In June 2018, the Trump administration announced new initiatives to increase Medicaid program integrity. These initiatives include assuring that states effectively enforce Medicaid beneficiary eligibility rules. The Government Accountability Office (GAO) estimates that improper Medicaid payments totaling $11.3 billion were made in 2017 because of state errors in eligibility determinations.

Before an employee alleging employment discrimination under Title VII (on the basis of race, color, religion, sex, or national origin) may bring a lawsuit in federal court he or she must exhaust administrative remedies by bringing formal charges with the Equal Employment Opportunity Commission (EEOC) (or equivalent state agency).

The question the Supreme Court will decide in Fort Bend County v. Davis is if an employee fails to exhaust administrative remedies with the EEOC before filing a lawsuit is the lawsuit barred. The State and Local Legal Center amicus brief argues the answer to this question is yes.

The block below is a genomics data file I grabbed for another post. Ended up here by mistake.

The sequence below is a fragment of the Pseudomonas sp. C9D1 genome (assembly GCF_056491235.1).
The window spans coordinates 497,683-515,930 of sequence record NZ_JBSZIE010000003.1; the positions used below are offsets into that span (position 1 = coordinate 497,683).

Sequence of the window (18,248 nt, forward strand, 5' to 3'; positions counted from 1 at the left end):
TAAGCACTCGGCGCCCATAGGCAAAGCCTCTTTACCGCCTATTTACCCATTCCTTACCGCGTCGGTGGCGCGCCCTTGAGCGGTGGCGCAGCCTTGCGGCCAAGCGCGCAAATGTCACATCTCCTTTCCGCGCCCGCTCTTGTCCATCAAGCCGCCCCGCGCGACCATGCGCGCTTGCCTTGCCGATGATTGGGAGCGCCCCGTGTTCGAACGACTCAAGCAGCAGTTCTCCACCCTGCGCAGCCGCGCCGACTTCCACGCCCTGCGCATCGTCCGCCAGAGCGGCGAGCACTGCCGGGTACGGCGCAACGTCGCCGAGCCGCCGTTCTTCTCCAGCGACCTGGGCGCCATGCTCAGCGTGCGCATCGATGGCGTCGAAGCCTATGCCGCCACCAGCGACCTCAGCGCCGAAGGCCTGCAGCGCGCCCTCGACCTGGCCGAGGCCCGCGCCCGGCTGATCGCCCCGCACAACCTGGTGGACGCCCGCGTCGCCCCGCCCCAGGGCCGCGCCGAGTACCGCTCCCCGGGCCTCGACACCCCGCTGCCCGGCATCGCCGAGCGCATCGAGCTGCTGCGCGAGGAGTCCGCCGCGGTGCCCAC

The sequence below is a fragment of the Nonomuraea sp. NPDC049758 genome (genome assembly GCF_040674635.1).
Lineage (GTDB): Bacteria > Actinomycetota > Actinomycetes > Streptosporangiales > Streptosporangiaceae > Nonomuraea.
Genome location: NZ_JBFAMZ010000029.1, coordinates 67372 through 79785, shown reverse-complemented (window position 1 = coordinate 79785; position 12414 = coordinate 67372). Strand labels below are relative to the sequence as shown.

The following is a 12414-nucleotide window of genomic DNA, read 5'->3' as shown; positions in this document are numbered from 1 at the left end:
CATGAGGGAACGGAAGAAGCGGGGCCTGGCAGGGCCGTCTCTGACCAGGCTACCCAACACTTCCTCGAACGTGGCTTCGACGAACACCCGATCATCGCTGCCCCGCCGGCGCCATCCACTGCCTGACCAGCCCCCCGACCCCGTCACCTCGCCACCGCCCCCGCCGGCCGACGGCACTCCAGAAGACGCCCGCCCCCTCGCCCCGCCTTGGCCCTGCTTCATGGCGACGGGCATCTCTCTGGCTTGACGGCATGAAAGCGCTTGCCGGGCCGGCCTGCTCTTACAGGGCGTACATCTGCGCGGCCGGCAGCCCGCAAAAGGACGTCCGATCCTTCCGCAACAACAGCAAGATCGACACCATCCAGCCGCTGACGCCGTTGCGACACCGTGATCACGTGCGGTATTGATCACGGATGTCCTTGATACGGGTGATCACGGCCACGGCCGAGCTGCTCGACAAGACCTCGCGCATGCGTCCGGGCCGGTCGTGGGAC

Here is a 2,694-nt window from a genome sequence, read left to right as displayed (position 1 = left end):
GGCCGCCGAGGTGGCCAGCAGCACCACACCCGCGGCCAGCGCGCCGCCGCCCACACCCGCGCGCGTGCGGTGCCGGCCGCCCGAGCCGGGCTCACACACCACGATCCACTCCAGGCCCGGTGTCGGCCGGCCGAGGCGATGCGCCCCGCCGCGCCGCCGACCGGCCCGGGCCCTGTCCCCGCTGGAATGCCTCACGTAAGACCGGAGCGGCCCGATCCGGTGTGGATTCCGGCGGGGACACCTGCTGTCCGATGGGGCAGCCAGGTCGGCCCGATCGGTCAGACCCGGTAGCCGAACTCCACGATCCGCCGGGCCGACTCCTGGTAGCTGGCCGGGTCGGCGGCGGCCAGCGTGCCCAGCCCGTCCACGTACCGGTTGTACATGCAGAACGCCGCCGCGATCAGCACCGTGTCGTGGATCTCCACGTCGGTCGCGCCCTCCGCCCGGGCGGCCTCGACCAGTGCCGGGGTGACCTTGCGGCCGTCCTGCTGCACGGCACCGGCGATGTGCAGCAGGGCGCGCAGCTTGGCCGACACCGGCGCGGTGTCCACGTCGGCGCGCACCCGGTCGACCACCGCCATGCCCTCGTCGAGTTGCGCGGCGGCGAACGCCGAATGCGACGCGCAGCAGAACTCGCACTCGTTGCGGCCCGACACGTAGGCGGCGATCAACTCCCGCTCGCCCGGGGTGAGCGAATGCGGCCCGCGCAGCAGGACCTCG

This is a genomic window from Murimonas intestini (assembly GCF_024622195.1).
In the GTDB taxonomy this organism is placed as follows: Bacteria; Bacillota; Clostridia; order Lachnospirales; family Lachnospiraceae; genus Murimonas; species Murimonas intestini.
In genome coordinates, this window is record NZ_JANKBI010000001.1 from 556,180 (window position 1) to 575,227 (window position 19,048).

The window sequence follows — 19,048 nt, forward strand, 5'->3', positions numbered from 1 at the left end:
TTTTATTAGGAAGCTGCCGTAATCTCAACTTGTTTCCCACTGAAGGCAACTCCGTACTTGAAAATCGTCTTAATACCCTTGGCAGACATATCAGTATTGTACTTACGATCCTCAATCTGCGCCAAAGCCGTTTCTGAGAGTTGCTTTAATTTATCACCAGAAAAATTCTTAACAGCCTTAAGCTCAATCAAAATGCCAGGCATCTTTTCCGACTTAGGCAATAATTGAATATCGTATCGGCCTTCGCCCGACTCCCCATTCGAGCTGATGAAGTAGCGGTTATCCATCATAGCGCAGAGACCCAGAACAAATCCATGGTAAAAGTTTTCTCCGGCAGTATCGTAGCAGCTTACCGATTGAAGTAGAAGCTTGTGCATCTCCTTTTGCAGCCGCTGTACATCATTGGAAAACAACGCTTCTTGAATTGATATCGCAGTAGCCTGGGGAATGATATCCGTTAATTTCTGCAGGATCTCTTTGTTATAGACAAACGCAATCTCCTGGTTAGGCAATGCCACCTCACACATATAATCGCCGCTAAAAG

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Seeking to survey Florida’s occupational licensing regulations for unreasonably onerous provisions, Florida Gov. Ron DeSantis recently held a one-day “Florida Deregathon” workshop at Valencia College in Orlando.

Seventeen of Florida’s 23 licensing boards had representatives in attendance to respond to the challenge posed by DeSantis in his invitation letter to the event: “Our expectation is that each board arrives prepared to roll-up its...